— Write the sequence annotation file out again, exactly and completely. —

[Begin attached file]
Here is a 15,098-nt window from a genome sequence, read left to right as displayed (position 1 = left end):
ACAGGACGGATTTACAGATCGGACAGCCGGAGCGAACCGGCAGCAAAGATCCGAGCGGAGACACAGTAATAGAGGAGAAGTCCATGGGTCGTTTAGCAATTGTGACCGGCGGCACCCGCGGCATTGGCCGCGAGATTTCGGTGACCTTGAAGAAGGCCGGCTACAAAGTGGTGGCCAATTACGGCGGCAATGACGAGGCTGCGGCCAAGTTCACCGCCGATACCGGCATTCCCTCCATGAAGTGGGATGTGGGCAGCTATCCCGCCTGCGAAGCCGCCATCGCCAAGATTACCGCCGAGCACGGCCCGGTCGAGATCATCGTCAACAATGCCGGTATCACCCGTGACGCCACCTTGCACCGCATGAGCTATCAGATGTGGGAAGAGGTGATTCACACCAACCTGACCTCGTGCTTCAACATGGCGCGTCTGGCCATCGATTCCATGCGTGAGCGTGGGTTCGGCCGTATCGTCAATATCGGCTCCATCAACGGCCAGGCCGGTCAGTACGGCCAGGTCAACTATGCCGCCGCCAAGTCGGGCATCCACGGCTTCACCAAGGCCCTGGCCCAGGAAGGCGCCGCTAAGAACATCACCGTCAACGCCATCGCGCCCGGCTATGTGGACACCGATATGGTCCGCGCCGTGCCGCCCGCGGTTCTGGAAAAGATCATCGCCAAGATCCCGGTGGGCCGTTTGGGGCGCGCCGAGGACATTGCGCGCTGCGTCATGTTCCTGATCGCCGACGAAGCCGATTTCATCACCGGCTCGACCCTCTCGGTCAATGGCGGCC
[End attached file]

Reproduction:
Here is a 15,098-nt window from a genome sequence, read left to right as displayed (position 1 = left end):
ACAGGACGGATTTACAGATCGGACAGCCGGAGCGAACCGGCAGCAAAGATCCGAGCGGAGACACAGTAATAGAGGAGAAGTCCATGGGTCGTTTAGCAATTGTGACCGGCGGCACCCGCGGCATTGGCCGCGAGATTTCGGTGACCTTGAAGAAGGCCGGCTACAAAGTGGTGGCCAATTACGGCGGCAATGACGAGGCTGCGGCCAAGTTCACCGCCGATACCGGCATTCCCTCCATGAAGTGGGATGTGGGCAGCTATCCCGCCTGCGAAGCCGCCATCGCCAAGATTACCGCCGAGCACGGCCCGGTCGAGATCATCGTCAACAATGCCGGTATCACCCGTGACGCCACCTTGCACCGCATGAGCTATCAGATGTGGGAAGAGGTGATTCACACCAACCTGACCTCGTGCTTCAACATGGCGCGTCTGGCCATCGATTCCATGCGTGAGCGTGGGTTCGGCCGTATCGTCAATATCGGCTCCATCAACGGCCAGGCCGGTCAGTACGGCCAGGTCAACTATGCCGCCGCCAAGTCGGGCATCCACGGCTTCACCAAGGCCCTGGCCCAGGAAGGCGCCGCTAAGAACATCACCGTCAACGCCATCGCGCCCGGCTATGTGGACACCGATATGGTCCGCGCCGTGCCGCCCGCGGTTCTGGAAAAGATCATCGCCAAGATCCCGGTGGGCCGTTTGGGGCGCGCCGAGGACATTGCGCGCTGCGTCATGTTCCTGATCGCCGACGAAGCCGATTTCATCACCGGCTCGACCCTCTCGGTCAATGGCGGCC